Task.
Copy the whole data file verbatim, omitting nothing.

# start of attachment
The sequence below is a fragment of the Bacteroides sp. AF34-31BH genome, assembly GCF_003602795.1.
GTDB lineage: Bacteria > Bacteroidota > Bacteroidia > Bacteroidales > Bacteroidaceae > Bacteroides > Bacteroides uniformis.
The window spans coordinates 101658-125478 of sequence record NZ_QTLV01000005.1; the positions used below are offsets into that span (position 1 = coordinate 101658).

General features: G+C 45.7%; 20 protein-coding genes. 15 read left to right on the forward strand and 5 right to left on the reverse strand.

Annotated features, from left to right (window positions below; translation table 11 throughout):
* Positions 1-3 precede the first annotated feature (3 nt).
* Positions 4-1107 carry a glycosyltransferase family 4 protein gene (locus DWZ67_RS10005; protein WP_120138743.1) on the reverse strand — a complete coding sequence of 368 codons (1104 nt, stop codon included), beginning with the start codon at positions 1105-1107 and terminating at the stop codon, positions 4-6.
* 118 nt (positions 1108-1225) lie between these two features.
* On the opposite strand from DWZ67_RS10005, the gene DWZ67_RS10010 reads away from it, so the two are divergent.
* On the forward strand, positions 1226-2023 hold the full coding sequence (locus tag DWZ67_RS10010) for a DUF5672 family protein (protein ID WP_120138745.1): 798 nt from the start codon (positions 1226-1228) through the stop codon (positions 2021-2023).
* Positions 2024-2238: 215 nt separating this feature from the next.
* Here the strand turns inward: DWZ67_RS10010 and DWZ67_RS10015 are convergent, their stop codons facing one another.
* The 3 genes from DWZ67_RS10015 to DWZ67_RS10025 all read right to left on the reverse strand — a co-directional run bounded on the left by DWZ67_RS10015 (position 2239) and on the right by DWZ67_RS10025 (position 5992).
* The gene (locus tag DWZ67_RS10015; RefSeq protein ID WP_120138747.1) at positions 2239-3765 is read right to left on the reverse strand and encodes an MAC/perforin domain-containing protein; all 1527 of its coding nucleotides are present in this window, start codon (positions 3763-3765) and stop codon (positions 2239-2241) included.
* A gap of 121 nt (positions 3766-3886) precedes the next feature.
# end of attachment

The sequence below is a fragment of the Bacteroides sp. AF34-31BH genome, assembly GCF_003602795.1.
GTDB lineage: Bacteria > Bacteroidota > Bacteroidia > Bacteroidales > Bacteroidaceae > Bacteroides > Bacteroides uniformis.
The window spans coordinates 101658-125478 of sequence record NZ_QTLV01000005.1; the positions used below are offsets into that span (position 1 = coordinate 101658).

General features: G+C 45.7%; 20 protein-coding genes. 15 read left to right on the forward strand and 5 right to left on the reverse strand.

Annotated features, from left to right (window positions below; translation table 11 throughout):
* Positions 1-3 precede the first annotated feature (3 nt).
* Positions 4-1107 carry a glycosyltransferase family 4 protein gene (locus DWZ67_RS10005; protein WP_120138743.1) on the reverse strand — a complete coding sequence of 368 codons (1104 nt, stop codon included), beginning with the start codon at positions 1105-1107 and terminating at the stop codon, positions 4-6.
* 118 nt (positions 1108-1225) lie between these two features.
* On the opposite strand from DWZ67_RS10005, the gene DWZ67_RS10010 reads away from it, so the two are divergent.
* On the forward strand, positions 1226-2023 hold the full coding sequence (locus tag DWZ67_RS10010) for a DUF5672 family protein (protein ID WP_120138745.1): 798 nt from the start codon (positions 1226-1228) through the stop codon (positions 2021-2023).
* Positions 2024-2238: 215 nt separating this feature from the next.
* Here the strand turns inward: DWZ67_RS10010 and DWZ67_RS10015 are convergent, their stop codons facing one another.
* The 3 genes from DWZ67_RS10015 to DWZ67_RS10025 all read right to left on the reverse strand — a co-directional run bounded on the left by DWZ67_RS10015 (position 2239) and on the right by DWZ67_RS10025 (position 5992).
* The gene (locus tag DWZ67_RS10015; RefSeq protein ID WP_120138747.1) at positions 2239-3765 is read right to left on the reverse strand and encodes an MAC/perforin domain-containing protein; all 1527 of its coding nucleotides are present in this window, start codon (positions 3763-3765) and stop codon (positions 2239-2241) included.
* A gap of 121 nt (positions 3766-3886) precedes the next feature.